Empire of the Sikhs Exhibition Opens in London
Over 100 dazzling artworks and objects tell the story of a cosmopolitan empire that almost ended British rule in India
This summer heralds a major exhibition telling the story of the last great native kingdom which challenged the British for supremacy of the Indian subcontinent. ‘Empire of the Sikhs’ will be on view at the Brunei Gallery, SOAS from 12 July to 23 September 2018.
The Sikh Empire (1799–1849), which spanned much of modern day Pakistan and northwest India, as forged by the ‘Napoleon of the East’ Maharaja Ranjit Singh (1780–1839). He became known as Sher-e-Punjab, the Lion of Punjab, over his forty-year reign during which he established a powerful military meritocracy that included many European officers. The one-eyed king of Lahore was a trusted ally of the British but also a potentially formidable opponent and his empire offered a crucial buffer between them and incursions via the Khyber Pass.
The inevitable clash came in the form of two bitterly fought Anglo-Sikh Wars (1845–46, 1848–49) in which British pre-eminence hung in the balance as they came within hours of a total surrender. But through treachery, victory was turned into defeat for the Sikhs whose territories, treasury and fighting men became incorporated into British dominion.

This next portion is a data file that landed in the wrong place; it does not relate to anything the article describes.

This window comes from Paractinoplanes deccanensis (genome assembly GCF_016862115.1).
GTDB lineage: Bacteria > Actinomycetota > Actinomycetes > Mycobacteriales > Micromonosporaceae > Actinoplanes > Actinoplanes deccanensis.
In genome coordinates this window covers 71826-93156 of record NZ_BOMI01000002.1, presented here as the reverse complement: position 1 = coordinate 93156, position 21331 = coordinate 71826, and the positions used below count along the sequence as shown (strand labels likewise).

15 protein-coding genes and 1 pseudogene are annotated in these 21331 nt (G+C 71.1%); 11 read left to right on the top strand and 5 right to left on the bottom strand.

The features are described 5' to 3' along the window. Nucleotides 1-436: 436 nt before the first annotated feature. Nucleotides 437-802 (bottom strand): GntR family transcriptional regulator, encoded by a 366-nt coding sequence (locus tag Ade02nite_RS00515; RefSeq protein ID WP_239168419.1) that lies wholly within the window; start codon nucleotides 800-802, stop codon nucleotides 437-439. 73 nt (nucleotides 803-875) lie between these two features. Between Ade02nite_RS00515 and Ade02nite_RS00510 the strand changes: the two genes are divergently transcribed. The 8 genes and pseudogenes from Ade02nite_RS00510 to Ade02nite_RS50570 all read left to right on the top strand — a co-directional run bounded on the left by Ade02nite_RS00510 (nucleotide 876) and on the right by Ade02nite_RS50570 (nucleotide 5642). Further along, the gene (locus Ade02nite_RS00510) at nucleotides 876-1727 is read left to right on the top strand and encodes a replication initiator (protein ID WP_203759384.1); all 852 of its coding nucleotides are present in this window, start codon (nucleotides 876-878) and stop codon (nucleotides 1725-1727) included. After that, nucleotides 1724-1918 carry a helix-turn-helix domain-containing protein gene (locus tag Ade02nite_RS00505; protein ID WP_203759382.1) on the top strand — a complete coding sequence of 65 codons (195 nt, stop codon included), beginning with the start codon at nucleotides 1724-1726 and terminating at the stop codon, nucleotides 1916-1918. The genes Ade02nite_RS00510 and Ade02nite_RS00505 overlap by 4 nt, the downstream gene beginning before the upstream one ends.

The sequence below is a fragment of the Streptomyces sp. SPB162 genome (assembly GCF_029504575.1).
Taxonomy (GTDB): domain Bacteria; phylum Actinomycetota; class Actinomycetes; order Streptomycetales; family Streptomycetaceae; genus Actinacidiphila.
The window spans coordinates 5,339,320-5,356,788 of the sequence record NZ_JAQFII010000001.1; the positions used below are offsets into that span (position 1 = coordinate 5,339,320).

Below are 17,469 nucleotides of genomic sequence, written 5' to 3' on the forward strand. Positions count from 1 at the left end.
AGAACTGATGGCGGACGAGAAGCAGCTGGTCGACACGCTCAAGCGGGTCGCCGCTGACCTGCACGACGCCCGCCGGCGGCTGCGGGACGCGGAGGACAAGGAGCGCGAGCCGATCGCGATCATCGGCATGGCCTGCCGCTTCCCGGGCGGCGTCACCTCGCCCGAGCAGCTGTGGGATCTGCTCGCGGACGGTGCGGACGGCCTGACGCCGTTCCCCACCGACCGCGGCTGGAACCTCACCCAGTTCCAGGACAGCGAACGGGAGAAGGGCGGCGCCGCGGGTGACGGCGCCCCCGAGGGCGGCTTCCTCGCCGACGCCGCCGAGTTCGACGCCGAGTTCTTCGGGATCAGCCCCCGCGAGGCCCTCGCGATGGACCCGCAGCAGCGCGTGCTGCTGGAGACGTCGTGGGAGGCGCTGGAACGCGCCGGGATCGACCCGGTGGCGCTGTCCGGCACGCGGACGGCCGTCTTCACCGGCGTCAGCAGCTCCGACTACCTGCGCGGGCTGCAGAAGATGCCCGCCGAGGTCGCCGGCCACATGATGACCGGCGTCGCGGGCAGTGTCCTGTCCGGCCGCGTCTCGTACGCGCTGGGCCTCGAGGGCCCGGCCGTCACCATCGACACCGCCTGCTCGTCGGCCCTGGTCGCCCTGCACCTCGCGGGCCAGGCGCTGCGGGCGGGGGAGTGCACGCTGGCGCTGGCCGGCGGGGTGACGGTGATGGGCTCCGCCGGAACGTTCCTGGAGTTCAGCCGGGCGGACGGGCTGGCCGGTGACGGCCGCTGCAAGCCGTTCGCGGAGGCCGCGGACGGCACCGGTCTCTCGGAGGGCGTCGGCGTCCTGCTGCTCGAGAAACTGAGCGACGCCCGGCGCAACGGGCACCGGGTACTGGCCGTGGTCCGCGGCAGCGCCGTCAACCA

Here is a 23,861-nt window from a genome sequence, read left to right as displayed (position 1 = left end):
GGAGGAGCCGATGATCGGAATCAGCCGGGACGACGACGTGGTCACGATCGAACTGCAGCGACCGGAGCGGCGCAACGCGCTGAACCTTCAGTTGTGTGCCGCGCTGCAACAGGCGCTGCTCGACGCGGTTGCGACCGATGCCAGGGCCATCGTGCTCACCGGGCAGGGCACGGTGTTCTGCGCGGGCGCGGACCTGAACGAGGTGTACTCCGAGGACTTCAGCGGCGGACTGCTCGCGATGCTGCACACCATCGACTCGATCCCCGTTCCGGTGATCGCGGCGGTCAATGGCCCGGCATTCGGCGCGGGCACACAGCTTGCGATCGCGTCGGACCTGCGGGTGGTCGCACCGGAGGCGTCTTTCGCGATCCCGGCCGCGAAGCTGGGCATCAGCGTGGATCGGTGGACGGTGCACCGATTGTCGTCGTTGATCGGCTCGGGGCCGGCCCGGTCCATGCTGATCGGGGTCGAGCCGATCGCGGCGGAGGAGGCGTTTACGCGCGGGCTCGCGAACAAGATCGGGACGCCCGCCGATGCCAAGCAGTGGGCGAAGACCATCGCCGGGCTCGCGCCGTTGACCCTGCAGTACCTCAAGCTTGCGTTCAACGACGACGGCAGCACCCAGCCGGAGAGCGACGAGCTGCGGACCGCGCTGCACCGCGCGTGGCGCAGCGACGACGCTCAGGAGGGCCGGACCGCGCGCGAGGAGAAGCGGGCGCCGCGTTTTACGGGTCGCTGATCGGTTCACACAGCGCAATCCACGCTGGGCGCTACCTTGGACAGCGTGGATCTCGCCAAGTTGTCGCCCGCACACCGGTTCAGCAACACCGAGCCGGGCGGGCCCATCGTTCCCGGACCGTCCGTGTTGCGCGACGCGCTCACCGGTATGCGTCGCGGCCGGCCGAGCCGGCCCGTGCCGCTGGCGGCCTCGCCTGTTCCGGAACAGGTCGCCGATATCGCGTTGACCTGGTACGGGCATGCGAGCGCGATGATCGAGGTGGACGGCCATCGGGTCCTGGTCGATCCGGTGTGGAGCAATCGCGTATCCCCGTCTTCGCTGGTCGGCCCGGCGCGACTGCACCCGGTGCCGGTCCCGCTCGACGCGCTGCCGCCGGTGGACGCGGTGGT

A source of great interest to western visitors to the Sikh royal court prior to annexation was the Koh-i-nûr diamond, which was wrested from Afghan hands in 1813. The fabled jewel was eventually presented to Queen Victoria on 3 July 1850 in the armlet that Ranjit Singh had specially made for it. Fitted with a rock crystal replica of the original, uncut Koh-i-nûr, it is now preserved as part of the Royal Collection and will be one of the highlights on display along with a stunning array of over 100 objects and works of art from leading private and public collections.
Among them will be glittering jewellery and weaponry from the Sikh Empire including personal items that belonged to Maharaja Ranjit Singh and the most famous of his thirty ‘official’ wives, Maharani Jind Kaur. They were the parents of the deposed boy-king Maharaja Duleep Singh and grandparents to prominent suffragette (and goddaughter to Queen Victoria), Princess Sophia Duleep Singh.
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